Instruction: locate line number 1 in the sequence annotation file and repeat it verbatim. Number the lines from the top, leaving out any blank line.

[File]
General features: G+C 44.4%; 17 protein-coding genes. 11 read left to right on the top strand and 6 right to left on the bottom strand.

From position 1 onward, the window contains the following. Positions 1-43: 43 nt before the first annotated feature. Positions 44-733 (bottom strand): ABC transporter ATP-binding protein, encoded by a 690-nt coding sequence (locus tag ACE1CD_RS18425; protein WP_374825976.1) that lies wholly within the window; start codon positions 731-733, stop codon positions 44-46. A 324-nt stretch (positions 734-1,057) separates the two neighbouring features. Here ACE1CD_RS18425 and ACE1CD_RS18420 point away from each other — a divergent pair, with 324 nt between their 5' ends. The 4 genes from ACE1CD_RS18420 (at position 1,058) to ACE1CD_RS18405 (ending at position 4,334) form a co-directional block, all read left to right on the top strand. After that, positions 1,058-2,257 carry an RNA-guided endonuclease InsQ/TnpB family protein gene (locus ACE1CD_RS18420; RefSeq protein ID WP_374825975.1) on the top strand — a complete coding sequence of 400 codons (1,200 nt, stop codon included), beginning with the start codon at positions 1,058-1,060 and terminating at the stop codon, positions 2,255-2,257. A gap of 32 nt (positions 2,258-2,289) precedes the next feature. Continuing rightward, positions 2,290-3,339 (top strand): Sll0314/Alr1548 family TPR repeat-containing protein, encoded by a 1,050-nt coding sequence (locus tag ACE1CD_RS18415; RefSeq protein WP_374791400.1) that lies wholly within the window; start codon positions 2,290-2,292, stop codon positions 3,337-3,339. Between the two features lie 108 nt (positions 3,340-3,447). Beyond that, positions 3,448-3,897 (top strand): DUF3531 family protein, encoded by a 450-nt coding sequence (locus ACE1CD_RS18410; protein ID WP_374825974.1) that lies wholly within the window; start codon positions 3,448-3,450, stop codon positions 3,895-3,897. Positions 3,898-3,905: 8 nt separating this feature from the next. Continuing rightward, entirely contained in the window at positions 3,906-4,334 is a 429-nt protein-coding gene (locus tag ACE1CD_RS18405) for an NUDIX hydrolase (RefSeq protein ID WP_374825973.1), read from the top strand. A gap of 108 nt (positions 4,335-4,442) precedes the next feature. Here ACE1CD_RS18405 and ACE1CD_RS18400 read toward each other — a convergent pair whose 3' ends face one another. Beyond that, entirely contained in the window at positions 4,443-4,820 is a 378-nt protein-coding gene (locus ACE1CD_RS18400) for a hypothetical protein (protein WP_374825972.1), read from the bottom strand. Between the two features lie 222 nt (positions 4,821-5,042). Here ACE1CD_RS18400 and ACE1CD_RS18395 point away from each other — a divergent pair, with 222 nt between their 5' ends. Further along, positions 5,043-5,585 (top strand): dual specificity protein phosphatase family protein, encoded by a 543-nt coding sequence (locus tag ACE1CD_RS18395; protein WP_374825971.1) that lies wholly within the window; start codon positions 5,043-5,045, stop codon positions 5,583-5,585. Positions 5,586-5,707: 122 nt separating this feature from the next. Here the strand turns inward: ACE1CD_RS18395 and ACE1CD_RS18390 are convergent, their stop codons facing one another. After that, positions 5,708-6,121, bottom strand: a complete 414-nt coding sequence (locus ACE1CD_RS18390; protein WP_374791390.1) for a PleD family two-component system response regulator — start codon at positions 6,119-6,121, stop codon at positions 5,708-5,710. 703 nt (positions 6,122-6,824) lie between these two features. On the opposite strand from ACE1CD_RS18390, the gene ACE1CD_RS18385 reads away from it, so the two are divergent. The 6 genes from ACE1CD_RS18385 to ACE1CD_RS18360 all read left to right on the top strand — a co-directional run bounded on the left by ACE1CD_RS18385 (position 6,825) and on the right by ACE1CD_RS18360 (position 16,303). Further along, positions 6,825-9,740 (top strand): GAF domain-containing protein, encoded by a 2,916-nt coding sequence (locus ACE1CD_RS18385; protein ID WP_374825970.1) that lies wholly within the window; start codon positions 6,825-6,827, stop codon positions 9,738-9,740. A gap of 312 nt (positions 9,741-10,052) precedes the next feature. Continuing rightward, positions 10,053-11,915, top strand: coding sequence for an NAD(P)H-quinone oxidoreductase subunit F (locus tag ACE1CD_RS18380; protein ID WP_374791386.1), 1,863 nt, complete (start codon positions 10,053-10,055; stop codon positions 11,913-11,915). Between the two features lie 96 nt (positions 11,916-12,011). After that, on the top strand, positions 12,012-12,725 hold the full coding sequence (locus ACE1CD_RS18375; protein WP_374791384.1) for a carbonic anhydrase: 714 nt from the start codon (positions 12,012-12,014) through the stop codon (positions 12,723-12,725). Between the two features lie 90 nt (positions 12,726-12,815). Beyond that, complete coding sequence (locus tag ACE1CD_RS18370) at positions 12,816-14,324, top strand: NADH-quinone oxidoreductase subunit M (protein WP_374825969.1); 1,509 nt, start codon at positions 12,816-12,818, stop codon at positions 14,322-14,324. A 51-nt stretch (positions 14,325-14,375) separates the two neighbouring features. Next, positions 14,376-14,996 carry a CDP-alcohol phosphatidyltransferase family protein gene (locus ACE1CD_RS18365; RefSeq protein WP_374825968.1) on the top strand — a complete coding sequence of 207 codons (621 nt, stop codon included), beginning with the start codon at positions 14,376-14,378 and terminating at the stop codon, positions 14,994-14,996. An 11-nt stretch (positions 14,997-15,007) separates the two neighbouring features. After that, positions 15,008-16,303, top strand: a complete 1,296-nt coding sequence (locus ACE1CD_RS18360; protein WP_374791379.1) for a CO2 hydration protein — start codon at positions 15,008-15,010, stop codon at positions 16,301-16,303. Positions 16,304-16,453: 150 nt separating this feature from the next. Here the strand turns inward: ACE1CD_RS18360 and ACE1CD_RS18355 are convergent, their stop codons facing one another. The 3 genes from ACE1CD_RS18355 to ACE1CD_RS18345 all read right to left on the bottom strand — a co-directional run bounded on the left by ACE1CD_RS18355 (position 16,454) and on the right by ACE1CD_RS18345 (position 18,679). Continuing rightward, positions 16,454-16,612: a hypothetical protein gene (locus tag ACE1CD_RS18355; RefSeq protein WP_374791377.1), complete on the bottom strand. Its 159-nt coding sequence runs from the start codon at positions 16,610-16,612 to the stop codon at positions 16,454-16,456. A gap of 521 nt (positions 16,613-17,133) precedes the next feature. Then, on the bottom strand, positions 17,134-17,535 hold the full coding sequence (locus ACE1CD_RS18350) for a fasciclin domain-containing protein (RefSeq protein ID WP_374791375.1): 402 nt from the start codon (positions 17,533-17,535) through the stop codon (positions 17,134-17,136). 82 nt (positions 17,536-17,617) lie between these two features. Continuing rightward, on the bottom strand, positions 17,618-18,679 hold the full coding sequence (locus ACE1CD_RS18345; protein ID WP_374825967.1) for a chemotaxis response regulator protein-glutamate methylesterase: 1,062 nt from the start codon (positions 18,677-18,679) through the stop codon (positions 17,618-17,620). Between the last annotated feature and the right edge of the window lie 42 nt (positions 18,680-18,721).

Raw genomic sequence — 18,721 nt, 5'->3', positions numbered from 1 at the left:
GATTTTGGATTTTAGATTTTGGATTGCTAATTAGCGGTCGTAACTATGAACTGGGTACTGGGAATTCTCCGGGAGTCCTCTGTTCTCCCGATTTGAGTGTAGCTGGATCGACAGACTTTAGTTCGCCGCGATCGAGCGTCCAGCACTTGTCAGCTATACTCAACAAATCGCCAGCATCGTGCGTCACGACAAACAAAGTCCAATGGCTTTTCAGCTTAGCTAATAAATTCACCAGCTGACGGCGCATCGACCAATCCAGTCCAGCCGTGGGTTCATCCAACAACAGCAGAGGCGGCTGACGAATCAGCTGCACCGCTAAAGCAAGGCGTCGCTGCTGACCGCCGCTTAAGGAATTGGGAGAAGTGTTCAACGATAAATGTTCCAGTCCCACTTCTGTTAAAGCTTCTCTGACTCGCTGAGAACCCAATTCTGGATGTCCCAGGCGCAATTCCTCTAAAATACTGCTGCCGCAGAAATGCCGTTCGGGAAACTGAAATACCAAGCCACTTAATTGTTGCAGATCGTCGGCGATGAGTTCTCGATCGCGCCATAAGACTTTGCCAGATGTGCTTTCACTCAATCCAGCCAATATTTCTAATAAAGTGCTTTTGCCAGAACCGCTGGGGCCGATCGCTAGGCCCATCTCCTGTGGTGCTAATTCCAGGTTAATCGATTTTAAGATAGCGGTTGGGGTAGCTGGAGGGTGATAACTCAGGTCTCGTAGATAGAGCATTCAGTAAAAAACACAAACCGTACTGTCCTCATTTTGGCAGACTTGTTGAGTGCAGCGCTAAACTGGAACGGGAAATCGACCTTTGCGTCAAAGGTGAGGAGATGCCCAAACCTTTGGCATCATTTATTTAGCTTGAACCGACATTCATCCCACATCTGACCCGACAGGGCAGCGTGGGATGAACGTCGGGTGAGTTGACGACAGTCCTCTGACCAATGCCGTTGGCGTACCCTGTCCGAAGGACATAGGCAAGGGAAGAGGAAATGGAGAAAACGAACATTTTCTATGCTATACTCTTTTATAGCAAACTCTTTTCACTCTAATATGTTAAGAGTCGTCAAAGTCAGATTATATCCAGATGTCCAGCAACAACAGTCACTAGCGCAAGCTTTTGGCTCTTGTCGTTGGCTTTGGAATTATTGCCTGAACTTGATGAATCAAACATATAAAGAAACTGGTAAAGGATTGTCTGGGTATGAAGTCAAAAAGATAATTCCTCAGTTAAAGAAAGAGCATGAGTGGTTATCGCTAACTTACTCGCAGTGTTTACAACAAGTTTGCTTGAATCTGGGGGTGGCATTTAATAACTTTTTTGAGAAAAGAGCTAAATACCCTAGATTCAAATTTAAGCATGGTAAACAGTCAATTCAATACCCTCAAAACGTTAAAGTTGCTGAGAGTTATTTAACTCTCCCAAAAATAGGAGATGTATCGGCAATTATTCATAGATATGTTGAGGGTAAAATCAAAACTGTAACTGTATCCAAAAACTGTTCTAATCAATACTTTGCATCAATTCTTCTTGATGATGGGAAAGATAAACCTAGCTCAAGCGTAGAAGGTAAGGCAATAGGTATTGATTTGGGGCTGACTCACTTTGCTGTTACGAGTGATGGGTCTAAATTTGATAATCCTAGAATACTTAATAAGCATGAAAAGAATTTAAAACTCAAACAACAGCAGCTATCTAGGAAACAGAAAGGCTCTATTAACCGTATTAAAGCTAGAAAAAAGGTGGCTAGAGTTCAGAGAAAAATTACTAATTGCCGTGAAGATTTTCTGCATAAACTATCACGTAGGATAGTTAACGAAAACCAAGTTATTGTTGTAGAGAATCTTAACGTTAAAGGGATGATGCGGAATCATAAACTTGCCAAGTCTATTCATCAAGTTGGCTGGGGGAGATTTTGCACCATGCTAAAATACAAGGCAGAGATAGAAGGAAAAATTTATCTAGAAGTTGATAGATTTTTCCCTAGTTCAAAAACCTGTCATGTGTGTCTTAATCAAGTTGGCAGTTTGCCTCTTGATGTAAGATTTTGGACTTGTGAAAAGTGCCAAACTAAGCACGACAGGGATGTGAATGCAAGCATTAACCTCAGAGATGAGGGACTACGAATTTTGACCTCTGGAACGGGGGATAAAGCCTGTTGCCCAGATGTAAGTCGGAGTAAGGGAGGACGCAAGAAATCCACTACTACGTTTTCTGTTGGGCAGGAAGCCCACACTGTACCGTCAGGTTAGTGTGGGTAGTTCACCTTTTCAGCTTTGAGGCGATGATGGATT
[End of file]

General features: G+C 44.4%; 17 protein-coding genes. 11 read left to right on the top strand and 6 right to left on the bottom strand.